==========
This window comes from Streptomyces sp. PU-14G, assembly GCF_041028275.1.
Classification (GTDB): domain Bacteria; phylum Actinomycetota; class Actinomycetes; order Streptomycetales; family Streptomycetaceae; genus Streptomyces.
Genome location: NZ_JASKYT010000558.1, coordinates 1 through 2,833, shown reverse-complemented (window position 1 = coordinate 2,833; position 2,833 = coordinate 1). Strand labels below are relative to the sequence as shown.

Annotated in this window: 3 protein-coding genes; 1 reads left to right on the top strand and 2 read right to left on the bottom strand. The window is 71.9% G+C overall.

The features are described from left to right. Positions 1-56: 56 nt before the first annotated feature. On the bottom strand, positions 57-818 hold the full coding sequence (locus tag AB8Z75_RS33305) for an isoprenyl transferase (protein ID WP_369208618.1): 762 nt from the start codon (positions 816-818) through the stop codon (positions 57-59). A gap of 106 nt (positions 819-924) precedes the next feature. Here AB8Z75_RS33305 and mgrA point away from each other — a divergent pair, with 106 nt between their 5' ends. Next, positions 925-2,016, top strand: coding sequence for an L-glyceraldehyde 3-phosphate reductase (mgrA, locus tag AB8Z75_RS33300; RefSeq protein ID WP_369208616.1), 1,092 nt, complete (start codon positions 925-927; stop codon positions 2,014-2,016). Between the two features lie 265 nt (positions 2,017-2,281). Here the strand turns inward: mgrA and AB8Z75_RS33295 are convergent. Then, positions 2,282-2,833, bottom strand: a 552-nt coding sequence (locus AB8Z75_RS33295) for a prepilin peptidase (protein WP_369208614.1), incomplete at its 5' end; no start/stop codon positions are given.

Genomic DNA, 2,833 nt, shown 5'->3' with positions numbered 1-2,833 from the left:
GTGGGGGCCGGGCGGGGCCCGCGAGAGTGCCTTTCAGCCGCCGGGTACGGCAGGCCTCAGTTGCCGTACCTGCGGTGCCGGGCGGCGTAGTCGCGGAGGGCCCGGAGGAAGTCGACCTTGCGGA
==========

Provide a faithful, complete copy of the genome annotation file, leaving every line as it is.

This window comes from Streptomyces sp. PU-14G, assembly GCF_041028275.1.
Classification (GTDB): domain Bacteria; phylum Actinomycetota; class Actinomycetes; order Streptomycetales; family Streptomycetaceae; genus Streptomyces.
Genome location: NZ_JASKYT010000558.1, coordinates 1 through 2,833, shown reverse-complemented (window position 1 = coordinate 2,833; position 2,833 = coordinate 1). Strand labels below are relative to the sequence as shown.

Annotated in this window: 3 protein-coding genes; 1 reads left to right on the top strand and 2 read right to left on the bottom strand. The window is 71.9% G+C overall.

The features are described from left to right. Positions 1-56: 56 nt before the first annotated feature. On the bottom strand, positions 57-818 hold the full coding sequence (locus tag AB8Z75_RS33305) for an isoprenyl transferase (protein ID WP_369208618.1): 762 nt from the start codon (positions 816-818) through the stop codon (positions 57-59). A gap of 106 nt (positions 819-924) precedes the next feature. Here AB8Z75_RS33305 and mgrA point away from each other — a divergent pair, with 106 nt between their 5' ends. Next, positions 925-2,016, top strand: coding sequence for an L-glyceraldehyde 3-phosphate reductase (mgrA, locus tag AB8Z75_RS33300; RefSeq protein ID WP_369208616.1), 1,092 nt, complete (start codon positions 925-927; stop codon positions 2,014-2,016). Between the two features lie 265 nt (positions 2,017-2,281). Here the strand turns inward: mgrA and AB8Z75_RS33295 are convergent. Then, positions 2,282-2,833, bottom strand: a 552-nt coding sequence (locus AB8Z75_RS33295) for a prepilin peptidase (protein WP_369208614.1), incomplete at its 5' end; no start/stop codon positions are given.

Genomic DNA, 2,833 nt, shown 5'->3' with positions numbered 1-2,833 from the left:
GTGGGGGCCGGGCGGGGCCCGCGAGAGTGCCTTTCAGCCGCCGGGTACGGCAGGCCTCAGTTGCCGTACCTGCGGTGCCGGGCGGCGTAGTCGCGGAGGGCCCGGAGGAAGTCGACCTTGCGGA